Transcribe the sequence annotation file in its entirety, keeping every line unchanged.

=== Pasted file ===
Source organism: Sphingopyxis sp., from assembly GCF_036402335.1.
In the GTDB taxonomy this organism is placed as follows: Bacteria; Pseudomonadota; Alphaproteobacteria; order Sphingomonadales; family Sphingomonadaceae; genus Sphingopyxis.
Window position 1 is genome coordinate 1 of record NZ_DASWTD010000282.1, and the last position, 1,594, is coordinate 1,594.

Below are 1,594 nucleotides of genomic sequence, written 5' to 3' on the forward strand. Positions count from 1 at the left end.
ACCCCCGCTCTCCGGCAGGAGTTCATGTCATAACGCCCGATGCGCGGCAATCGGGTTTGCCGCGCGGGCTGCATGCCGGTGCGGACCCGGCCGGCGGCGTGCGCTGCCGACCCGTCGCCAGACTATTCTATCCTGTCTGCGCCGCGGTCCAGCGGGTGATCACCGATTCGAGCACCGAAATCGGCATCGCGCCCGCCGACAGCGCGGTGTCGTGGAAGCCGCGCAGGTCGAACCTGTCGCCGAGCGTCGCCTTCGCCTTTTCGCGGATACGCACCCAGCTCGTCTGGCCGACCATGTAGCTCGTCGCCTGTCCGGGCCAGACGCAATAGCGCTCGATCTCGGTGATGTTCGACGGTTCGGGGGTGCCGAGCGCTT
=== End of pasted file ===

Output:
Source organism: Sphingopyxis sp., from assembly GCF_036402335.1.
In the GTDB taxonomy this organism is placed as follows: Bacteria; Pseudomonadota; Alphaproteobacteria; order Sphingomonadales; family Sphingomonadaceae; genus Sphingopyxis.
Window position 1 is genome coordinate 1 of record NZ_DASWTD010000282.1, and the last position, 1,594, is coordinate 1,594.

Below are 1,594 nucleotides of genomic sequence, written 5' to 3' on the forward strand. Positions count from 1 at the left end.
ACCCCCGCTCTCCGGCAGGAGTTCATGTCATAACGCCCGATGCGCGGCAATCGGGTTTGCCGCGCGGGCTGCATGCCGGTGCGGACCCGGCCGGCGGCGTGCGCTGCCGACCCGTCGCCAGACTATTCTATCCTGTCTGCGCCGCGGTCCAGCGGGTGATCACCGATTCGAGCACCGAAATCGGCATCGCGCCCGCCGACAGCGCGGTGTCGTGGAAGCCGCGCAGGTCGAACCTGTCGCCGAGCGTCGCCTTCGCCTTTTCGCGGATACGCACCCAGCTCGTCTGGCCGACCATGTAGCTCGTCGCCTGTCCGGGCCAGACGCAATAGCGCTCGATCTCGGTGATGTTCGACGGTTCGGGGGTGCCGAGCGCTT